Good sources are:
Three factors that have a significant effect on reliability are:
- Type of work (published book, blog post, unpublished journal entry, etc.).
- Author (university professor, recognized scholar, popular blogger, mega-church pastor, well-regarded rabbi, etc.).
- Publisher (academic press, popular pan-Christian/Jewish publisher, publisher associated with a specific religious tradition, website, blog, etc.).
Concerning the type of work, reliable works are published; that is, they are available to the public in some way. Your pastor/rabbi/professor's printed class notes/handouts are probably not reliable sources. However, if these same documents were posted publicly on a course website, they would be considered published for this site's purposes. If you have to post them online in order to cite them for your answer, they are probably not reliable (as we have no way of knowing if your pastor/rabbi/professor is actually the author and if he/she actually produced the documents). Academic works are generally more reliable than popular works, but this also depends on the author and publisher.
Reliable works are generally written by an author who has the reputation of being an expert by his or her colleagues/peers in the subject matter being written about. A Jewish scholar who is recognized as a Hebrew language expert by other experts in the Hebrew language would generally be a reliable source for information about the Hebrew language. An author is generally considered to be even more reliable when other experts still recognize him/her as an expert even though they may disagree with their research conclusions. An example would be Bart Ehrman, who is respected as a great scholar of biblical textual criticism by Daniel Wallace, another expert, despite significant disagreements between the two. Having a conflict of interest is generally thought to harm an author's reliability, but this is generally unavoidable in the field of biblical hermeneutics as many scholars are adherents of the religion(s) related to the biblical texts being studied (and even non-adherents are often considered to have a biased agenda). Even so, when a biblical scholar argues for the interpretation of a text that coincides with the beliefs of a specific religious tradition to which he or she belongs, it is usually best to also find a second scholar who supports this claim, preferably one who is not an adherent of the same religious tradition.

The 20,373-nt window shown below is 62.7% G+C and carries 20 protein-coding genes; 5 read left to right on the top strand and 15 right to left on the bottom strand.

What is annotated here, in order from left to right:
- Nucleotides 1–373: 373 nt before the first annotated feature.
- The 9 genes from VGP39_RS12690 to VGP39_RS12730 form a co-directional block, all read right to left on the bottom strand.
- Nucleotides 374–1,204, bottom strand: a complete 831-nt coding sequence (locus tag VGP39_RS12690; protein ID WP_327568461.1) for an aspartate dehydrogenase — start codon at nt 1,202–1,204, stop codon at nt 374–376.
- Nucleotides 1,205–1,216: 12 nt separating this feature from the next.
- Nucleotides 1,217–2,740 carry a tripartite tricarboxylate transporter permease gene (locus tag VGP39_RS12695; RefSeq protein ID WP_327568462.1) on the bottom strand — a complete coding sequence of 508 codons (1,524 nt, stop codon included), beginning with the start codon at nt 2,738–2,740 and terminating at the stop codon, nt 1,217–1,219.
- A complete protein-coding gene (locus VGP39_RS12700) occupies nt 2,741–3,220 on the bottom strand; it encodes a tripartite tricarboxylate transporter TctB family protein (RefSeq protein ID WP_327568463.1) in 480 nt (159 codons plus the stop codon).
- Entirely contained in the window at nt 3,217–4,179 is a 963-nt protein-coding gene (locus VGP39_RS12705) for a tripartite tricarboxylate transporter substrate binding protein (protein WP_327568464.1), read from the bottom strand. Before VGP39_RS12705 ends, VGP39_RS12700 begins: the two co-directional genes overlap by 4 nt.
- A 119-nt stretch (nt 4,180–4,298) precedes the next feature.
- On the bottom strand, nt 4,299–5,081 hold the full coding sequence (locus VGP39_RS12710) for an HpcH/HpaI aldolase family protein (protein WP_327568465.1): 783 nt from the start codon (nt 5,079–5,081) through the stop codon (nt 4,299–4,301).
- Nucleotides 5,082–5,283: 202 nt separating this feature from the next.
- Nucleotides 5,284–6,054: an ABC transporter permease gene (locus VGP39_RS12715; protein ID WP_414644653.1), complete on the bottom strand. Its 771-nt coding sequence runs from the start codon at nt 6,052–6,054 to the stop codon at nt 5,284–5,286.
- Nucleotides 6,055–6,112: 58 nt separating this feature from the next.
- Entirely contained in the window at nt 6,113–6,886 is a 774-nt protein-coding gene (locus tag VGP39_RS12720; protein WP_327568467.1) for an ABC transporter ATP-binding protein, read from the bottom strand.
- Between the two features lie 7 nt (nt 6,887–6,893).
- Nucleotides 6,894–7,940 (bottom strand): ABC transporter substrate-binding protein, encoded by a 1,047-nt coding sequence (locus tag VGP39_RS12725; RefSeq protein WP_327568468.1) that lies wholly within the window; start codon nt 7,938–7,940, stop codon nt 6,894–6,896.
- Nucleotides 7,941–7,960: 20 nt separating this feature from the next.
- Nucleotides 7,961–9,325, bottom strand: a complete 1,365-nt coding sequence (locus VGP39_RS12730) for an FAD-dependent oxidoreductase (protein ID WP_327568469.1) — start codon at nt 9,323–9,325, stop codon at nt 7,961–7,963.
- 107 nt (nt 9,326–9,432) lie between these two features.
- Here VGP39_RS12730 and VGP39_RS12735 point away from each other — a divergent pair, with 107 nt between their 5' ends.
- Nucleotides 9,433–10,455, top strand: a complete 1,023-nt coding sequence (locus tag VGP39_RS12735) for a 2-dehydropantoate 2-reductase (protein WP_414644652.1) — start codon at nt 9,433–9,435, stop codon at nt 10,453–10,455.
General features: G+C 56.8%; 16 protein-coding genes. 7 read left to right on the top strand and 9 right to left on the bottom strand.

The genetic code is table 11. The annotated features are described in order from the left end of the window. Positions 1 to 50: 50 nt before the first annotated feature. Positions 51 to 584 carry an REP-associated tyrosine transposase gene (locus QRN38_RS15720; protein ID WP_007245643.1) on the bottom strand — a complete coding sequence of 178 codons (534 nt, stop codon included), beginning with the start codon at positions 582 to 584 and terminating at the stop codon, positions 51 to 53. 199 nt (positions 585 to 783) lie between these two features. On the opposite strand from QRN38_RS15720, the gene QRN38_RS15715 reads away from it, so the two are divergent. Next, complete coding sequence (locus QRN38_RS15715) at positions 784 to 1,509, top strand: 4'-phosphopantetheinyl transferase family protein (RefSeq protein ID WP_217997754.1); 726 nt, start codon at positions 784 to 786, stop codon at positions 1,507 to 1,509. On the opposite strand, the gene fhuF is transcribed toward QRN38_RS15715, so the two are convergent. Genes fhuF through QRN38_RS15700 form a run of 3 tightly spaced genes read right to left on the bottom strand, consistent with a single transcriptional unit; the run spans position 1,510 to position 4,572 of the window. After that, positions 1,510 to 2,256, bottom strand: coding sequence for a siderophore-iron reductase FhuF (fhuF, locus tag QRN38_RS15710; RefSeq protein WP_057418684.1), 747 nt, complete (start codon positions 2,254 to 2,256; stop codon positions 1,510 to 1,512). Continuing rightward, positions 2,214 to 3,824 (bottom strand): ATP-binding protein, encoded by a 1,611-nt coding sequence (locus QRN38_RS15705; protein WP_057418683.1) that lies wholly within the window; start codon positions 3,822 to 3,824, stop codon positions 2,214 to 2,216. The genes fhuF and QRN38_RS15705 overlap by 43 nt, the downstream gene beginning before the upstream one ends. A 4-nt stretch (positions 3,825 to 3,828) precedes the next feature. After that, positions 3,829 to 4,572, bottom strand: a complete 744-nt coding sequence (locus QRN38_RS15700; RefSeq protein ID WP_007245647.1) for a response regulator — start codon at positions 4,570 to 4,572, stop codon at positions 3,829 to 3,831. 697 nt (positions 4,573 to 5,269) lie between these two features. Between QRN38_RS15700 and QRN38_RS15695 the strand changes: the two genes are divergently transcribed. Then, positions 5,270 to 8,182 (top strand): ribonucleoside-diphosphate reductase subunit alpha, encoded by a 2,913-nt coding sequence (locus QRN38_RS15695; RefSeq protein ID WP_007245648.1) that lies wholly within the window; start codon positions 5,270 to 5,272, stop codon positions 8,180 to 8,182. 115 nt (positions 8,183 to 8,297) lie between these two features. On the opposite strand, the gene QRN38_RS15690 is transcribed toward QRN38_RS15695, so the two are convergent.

The publisher of a work has a great impact on its reliability. Academic, peer-reviewed journals and books are considered to be the most reliable sources (peer-reviewed by the wider academic community, not just by those who support the views of the journal). Publishers with a reputation for fact-checking are more reliable than those without it. Those with a conflict of interest are generally not considered reliable (for instance, a Lutheran publisher espousing a Lutheran interpretation of a text, or a Watchtower article supporting the translation choice of the New World Translation) unless substantiated by additional sources who do not have the same or similar conflict of interest (when possible). Self-published works are not considered to be reliable, including vanity press companies and any website with user-generated content (which includes others answers on the Stack Exchange network that are not substantiated by good sources).
A source is considered to be verifiable if readers can prove that it is reliable. An easy way to do this is to provide multiple good sources to support an assertion when possible. Granted, sometimes only one person has made a claim. But often a claim can be substantiated by multiple sources. This does not mean that multiple people cite your source. Numerous people can use the same source as justification of a false claim. The popularity of a source should not be confused with its reliability or verifiability.
Along with this idea: if no one can find the source anywhere, it may not exist. This doesn't mean that it has to be easy or free to access, but it should probably have at least been cited by others or discoverable in a public search of some kind.
Granted, this isn't Wikipedia and we do encourage the treatment of primary sources for biblical texts when possible. But this is mainly for the purpose of translation or determining the best reading of a text, not for making controversial original assertions. Original research should be kept to a minimum. If you're the only person who posits your hermeneutic method or interpretation, this isn't the forum for your new ideas. Go publish it in a reliable publication and submit to the process of peer-review by the wider academic/scholarly community. Otherwise be ready to provide some support for your methodology.
Yes, asking you to provide sources does make answering questions on this site more time-consuming. But taking the time to research what others have said and to back up your claims makes your answers more valuable to the users of this site and to those who find them via search engines. And you just might learn a thing or two, and perhaps challenge some false claims that you previously held.